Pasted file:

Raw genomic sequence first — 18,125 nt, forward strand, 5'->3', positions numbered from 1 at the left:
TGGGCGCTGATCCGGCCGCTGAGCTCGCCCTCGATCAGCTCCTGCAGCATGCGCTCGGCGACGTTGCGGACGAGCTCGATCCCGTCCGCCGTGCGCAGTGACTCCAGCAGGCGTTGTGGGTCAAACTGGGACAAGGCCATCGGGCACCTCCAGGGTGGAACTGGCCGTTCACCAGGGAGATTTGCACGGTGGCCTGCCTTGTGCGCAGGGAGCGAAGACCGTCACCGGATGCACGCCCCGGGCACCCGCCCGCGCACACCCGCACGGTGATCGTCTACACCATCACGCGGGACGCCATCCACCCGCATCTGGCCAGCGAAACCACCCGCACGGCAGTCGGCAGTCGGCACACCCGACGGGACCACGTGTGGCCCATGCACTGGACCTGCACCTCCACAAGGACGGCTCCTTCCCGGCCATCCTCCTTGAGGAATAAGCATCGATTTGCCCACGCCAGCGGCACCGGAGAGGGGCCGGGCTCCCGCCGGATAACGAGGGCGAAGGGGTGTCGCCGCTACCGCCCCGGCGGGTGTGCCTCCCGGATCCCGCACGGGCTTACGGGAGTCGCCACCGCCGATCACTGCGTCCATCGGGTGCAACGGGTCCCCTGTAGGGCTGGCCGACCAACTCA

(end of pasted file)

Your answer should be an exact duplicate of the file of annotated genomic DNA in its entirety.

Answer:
Raw genomic sequence first — 18,125 nt, forward strand, 5'->3', positions numbered from 1 at the left:
TGGGCGCTGATCCGGCCGCTGAGCTCGCCCTCGATCAGCTCCTGCAGCATGCGCTCGGCGACGTTGCGGACGAGCTCGATCCCGTCCGCCGTGCGCAGTGACTCCAGCAGGCGTTGTGGGTCAAACTGGGACAAGGCCATCGGGCACCTCCAGGGTGGAACTGGCCGTTCACCAGGGAGATTTGCACGGTGGCCTGCCTTGTGCGCAGGGAGCGAAGACCGTCACCGGATGCACGCCCCGGGCACCCGCCCGCGCACACCCGCACGGTGATCGTCTACACCATCACGCGGGACGCCATCCACCCGCATCTGGCCAGCGAAACCACCCGCACGGCAGTCGGCAGTCGGCACACCCGACGGGACCACGTGTGGCCCATGCACTGGACCTGCACCTCCACAAGGACGGCTCCTTCCCGGCCATCCTCCTTGAGGAATAAGCATCGATTTGCCCACGCCAGCGGCACCGGAGAGGGGCCGGGCTCCCGCCGGATAACGAGGGCGAAGGGGTGTCGCCGCTACCGCCCCGGCGGGTGTGCCTCCCGGATCCCGCACGGGCTTACGGGAGTCGCCACCGCCGATCACTGCGTCCATCGGGTGCAACGGGTCCCCTGTAGGGCTGGCCGACCAACTCA